Midtown residents frustrated over ongoing street racing problem

The Atlanta Police Department announced on Monday 459 people have been arrested for street racing, laying drag, or reckless driving since the beginning of the year. 

Areas like Buckhead and Midtown have seen an ongoing issue with street racing since the start of the Coronavirus pandemic. 

APD says it has been cracking down on the dangerous activity and has seen a dip in numbers recently. 

"We have units in the city, on the weekends just dedicated to this problem and we will get them over to you," said Deputy Chief Michael O'Connor with the Atlanta Police Department. 

Some residents say, however, quiet nights are still hard to come by. 

"From 11 o'clock to like 5 in the morning. It's just nonstop noise," said Jessica Mura, a midtown resident. 

Mura says she moved to Midtown because it was quieter and safer than where she was before. Mura uses a wheelchair and she says she's now afraid to venture out because of reckless drivers.  

The sounds of engines revving have also kept Krista Pappas up at night. 

She says maybe it's time to look to prevent and not just react when it happens.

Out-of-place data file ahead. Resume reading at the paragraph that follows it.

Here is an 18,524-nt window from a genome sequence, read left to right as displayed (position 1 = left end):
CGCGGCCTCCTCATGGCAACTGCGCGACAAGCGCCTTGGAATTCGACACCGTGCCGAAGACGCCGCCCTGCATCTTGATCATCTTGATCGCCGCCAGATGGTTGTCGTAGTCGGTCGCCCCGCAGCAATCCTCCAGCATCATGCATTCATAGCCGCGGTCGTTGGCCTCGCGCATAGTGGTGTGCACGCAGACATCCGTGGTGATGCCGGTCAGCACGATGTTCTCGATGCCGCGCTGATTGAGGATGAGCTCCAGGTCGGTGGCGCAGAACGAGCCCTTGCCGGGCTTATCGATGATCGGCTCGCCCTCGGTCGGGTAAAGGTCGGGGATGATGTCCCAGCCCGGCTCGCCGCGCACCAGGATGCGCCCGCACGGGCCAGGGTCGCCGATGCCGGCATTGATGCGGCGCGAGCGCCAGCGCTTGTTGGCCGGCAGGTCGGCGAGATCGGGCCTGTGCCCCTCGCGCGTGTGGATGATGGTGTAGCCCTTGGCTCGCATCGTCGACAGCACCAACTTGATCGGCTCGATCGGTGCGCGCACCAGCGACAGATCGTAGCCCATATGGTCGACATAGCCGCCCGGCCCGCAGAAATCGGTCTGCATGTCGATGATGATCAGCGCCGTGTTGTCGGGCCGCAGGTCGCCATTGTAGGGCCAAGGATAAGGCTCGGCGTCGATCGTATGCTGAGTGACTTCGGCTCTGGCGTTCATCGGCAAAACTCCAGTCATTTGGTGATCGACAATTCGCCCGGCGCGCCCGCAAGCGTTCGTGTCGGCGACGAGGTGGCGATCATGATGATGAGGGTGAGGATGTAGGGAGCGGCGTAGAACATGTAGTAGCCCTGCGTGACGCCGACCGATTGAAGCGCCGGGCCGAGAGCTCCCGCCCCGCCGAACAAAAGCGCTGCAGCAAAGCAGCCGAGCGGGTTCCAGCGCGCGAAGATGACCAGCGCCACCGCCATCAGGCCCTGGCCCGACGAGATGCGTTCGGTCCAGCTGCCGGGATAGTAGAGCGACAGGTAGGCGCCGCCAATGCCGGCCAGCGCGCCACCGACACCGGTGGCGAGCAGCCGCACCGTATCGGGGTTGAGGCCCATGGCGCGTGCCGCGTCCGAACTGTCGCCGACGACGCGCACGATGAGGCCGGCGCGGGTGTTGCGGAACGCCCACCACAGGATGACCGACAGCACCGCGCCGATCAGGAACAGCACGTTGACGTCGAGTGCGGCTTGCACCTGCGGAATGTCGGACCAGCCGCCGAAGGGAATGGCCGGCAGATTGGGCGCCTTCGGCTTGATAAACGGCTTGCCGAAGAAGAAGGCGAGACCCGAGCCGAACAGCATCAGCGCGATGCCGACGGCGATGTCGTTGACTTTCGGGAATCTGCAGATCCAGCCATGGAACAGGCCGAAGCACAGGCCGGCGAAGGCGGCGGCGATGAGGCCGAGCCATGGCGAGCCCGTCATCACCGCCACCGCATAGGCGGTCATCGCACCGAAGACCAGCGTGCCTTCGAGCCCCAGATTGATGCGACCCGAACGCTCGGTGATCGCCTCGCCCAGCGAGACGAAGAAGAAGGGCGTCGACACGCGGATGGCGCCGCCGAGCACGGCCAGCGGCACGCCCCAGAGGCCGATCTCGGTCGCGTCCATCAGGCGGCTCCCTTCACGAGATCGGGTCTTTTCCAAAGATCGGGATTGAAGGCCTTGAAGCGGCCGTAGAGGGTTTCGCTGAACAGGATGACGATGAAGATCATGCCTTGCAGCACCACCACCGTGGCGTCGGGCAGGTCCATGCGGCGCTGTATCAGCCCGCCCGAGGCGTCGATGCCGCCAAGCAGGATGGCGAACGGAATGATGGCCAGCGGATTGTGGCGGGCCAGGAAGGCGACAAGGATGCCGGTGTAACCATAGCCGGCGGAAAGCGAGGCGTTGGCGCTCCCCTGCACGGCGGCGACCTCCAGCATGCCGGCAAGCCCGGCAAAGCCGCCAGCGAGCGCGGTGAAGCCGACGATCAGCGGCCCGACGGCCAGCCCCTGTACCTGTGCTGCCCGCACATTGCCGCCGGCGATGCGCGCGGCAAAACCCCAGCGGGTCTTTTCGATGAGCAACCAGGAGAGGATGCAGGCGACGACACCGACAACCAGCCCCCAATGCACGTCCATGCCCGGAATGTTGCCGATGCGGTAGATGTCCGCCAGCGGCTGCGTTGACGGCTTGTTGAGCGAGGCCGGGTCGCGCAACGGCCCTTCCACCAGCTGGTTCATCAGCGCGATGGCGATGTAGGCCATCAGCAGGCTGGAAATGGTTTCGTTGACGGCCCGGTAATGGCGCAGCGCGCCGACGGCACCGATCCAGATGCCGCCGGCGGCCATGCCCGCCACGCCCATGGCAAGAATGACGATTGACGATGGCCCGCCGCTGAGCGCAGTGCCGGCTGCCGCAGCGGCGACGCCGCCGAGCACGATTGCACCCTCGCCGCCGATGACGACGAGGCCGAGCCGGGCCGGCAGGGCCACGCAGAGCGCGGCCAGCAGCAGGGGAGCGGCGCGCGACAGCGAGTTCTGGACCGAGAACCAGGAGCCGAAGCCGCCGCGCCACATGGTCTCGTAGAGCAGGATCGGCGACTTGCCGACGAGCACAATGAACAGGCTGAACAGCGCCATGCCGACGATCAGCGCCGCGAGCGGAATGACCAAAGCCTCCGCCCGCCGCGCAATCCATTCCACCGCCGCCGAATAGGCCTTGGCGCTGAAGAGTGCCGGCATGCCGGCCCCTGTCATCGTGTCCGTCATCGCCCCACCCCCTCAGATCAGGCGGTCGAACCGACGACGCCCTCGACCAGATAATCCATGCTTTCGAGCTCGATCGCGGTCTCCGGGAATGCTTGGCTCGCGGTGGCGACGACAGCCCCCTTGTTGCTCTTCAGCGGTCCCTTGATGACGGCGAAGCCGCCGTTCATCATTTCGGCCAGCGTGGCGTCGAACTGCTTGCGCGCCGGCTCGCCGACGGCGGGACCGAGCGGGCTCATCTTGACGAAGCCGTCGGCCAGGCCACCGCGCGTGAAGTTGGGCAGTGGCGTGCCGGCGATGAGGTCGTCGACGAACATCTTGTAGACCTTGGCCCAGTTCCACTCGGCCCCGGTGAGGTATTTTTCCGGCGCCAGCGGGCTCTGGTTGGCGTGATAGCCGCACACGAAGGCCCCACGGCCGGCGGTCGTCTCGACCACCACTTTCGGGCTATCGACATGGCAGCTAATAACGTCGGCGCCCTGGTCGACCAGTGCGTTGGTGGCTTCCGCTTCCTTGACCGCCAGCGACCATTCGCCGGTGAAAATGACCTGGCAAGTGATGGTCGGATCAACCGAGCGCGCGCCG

"When it keeps going and going and going, there is something missing from the equation, and I think that's why one of the things we have to figure out as a community is where are the deterrence and what does that look like," Pappas said. 

Right now, those charged with racing, laying drag or reckless driving can face a $1000 fine and 6 months in jail.

Those watching could face the same penalties. 

APD says the impact of these penalties will be seen in the coming months. 

"While we're making these charges and people are going to jail, the courts are not open so there have been no penalties leveled in anyway. They haven't paid a fine, had points on their license. None of that's happened yet because the courts aren't functioning," Deputy Chief O'Connor said. 

Mura says she doesn't think the penalty is harsh enough to deter people from reckless behavior. 

"People are going to do what they want to do and I don't think a slap on the hand or a fine is going to stop them," Mura said. 

While the loud sounds and smell of rubber are annoying, safety is the biggest issue. 

"This has the potential to go really bad and have innocent people pay the price for it. So why not nip it in the bud while you can?" Pappas said. 

Call 911 if you see or hear street racing in your area.